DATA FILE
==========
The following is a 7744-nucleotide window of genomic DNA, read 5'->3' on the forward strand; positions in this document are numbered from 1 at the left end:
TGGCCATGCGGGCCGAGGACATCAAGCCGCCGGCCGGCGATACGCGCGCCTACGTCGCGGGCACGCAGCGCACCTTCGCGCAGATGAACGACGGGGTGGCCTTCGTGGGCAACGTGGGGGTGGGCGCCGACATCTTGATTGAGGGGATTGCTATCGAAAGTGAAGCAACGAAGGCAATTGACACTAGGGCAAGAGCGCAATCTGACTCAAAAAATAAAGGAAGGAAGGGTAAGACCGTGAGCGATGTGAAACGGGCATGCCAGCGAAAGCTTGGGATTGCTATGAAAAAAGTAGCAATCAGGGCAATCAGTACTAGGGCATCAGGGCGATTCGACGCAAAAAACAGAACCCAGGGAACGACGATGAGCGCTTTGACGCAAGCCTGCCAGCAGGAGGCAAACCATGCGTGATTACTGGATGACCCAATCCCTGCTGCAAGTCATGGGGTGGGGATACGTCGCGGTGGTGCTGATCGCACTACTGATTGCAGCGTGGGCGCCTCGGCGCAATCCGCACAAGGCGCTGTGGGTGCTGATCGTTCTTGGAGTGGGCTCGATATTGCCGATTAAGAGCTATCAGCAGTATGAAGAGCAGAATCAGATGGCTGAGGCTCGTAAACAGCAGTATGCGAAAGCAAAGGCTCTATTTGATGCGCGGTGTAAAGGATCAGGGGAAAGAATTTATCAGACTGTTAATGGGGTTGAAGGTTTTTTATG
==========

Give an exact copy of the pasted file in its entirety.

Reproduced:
The following is a 7744-nucleotide window of genomic DNA, read 5'->3' on the forward strand; positions in this document are numbered from 1 at the left end:
TGGCCATGCGGGCCGAGGACATCAAGCCGCCGGCCGGCGATACGCGCGCCTACGTCGCGGGCACGCAGCGCACCTTCGCGCAGATGAACGACGGGGTGGCCTTCGTGGGCAACGTGGGGGTGGGCGCCGACATCTTGATTGAGGGGATTGCTATCGAAAGTGAAGCAACGAAGGCAATTGACACTAGGGCAAGAGCGCAATCTGACTCAAAAAATAAAGGAAGGAAGGGTAAGACCGTGAGCGATGTGAAACGGGCATGCCAGCGAAAGCTTGGGATTGCTATGAAAAAAGTAGCAATCAGGGCAATCAGTACTAGGGCATCAGGGCGATTCGACGCAAAAAACAGAACCCAGGGAACGACGATGAGCGCTTTGACGCAAGCCTGCCAGCAGGAGGCAAACCATGCGTGATTACTGGATGACCCAATCCCTGCTGCAAGTCATGGGGTGGGGATACGTCGCGGTGGTGCTGATCGCACTACTGATTGCAGCGTGGGCGCCTCGGCGCAATCCGCACAAGGCGCTGTGGGTGCTGATCGTTCTTGGAGTGGGCTCGATATTGCCGATTAAGAGCTATCAGCAGTATGAAGAGCAGAATCAGATGGCTGAGGCTCGTAAACAGCAGTATGCGAAAGCAAAGGCTCTATTTGATGCGCGGTGTAAAGGATCAGGGGAAAGAATTTATCAGACTGTTAATGGGGTTGAAGGTTTTTTATG